Drew doesn’t tell his current wife Ronnie (played by Betty Gabriel) about this deal. But she’s got news for him: After having multiple miscarriages in the past, she’s now pregnant with twins. Ronnie is a therapist, but her salary wouldn’t be enough to cover the financial losses if Drew’s investment turns out to be a bad decision. Needless to say, the impending birth of the children puts even more financial pressure on Drew.

Meanwhile, the movie’s second act focuses on the perspective of Quint’s wife Carrie. Viewers find out that she’s interested in buying a run-down performing-arts theater in the area and turning it into a cultural center for movie screenings, stage performances and other events. But first, she needs her husband Quint’s money, and she convinces him to buy the theater for their nonprofit foundation.

One of the people on the foundation board is a professor (played by Paul Sparks), who recognizes Carrie as a former actress who used to do horror movies. When he’s alone with Carrie, he flirts with her and confesses that he’s a fan of her work. He also mentions that if the theater needs an artistic director, he’d like to be considered for the position.

During a lunch appointment with him, Carrie confesses that her marriage has had some problems, including Quint having “three affairs in 20 years.” When the professor asks Carrie if she’s ever cheated on Quint, her response is that she’s thought about it many times, but never actually did it. When Quint finds out about the lunch, he tells Carrie about a decision he made about the theater. You can see where this is headed, so it comes no surprise at what happens next.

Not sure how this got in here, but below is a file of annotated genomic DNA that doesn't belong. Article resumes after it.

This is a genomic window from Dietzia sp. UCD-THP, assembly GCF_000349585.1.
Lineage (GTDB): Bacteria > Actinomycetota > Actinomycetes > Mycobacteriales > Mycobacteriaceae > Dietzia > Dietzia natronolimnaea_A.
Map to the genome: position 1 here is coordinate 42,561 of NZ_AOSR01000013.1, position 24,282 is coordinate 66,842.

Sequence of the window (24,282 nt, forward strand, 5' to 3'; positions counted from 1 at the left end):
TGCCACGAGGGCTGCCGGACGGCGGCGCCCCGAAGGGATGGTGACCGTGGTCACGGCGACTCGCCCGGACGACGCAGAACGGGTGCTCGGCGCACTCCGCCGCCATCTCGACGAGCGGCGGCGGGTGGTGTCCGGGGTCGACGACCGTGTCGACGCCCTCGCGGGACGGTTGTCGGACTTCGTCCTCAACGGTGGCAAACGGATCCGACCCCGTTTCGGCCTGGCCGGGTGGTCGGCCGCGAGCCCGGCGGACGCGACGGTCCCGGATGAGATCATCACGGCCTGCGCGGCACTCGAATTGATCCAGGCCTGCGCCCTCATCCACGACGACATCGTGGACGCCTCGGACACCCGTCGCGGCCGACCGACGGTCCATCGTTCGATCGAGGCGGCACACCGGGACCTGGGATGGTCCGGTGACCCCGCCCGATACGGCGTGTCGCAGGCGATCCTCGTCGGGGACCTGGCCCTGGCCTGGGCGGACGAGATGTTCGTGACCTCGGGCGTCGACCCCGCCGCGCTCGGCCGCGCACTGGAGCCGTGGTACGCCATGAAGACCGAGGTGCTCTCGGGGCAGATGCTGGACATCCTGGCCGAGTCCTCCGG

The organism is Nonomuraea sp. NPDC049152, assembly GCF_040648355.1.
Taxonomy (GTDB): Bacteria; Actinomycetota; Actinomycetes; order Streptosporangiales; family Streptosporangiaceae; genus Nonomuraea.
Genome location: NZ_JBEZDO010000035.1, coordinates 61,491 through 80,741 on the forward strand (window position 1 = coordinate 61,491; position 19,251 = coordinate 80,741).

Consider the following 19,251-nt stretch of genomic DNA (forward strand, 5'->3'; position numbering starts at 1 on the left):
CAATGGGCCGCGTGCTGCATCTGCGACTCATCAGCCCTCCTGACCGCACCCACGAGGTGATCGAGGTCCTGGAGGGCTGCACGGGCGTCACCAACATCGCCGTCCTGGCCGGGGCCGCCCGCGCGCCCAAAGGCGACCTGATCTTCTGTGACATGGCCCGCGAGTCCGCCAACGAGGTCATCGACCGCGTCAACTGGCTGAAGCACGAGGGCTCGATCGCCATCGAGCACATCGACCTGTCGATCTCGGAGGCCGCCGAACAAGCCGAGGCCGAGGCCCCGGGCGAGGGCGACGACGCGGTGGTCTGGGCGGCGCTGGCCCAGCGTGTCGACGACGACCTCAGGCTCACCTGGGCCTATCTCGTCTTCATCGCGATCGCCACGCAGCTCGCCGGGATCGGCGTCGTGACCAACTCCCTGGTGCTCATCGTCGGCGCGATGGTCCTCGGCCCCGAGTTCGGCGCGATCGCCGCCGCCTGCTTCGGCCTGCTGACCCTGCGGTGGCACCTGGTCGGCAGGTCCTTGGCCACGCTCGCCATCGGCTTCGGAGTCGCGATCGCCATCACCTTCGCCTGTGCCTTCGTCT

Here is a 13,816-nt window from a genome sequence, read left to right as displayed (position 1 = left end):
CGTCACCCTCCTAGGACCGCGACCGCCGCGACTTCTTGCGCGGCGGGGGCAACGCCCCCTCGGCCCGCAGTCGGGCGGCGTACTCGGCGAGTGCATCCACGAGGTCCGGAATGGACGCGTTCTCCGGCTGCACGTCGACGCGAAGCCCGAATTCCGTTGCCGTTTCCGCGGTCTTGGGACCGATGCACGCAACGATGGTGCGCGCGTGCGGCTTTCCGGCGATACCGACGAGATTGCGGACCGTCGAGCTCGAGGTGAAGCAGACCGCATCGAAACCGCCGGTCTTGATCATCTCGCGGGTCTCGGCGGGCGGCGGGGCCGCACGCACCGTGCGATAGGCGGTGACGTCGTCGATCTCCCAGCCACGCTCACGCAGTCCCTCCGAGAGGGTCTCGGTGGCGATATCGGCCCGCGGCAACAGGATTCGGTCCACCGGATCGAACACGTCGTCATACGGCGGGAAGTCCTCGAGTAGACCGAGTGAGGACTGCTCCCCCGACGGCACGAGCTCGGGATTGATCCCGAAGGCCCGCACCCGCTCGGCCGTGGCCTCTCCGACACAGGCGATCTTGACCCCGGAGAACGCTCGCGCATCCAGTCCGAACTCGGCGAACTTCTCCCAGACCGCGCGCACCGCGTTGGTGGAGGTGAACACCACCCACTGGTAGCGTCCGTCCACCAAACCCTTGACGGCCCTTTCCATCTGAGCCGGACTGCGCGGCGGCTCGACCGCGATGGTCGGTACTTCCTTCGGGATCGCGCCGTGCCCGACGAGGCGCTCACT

The third and final act of the story is told from Shannon’s perspective. Viewers find out that she’s a lot more angst-ridden than she first appeared in the other parts of the story. She’s desperate for love and attention outside of her family, but hides that desperation behind a façade of appearing emotionally distant and insolent. While visiting her stepmother Ronnie at Ronnie’s job, Shannon is in the waiting area and meets another teenager named Ian, who is one Ronnie’s patients. They exchange some sarcastic banter, but it’s obvious that they’re attracted to one another.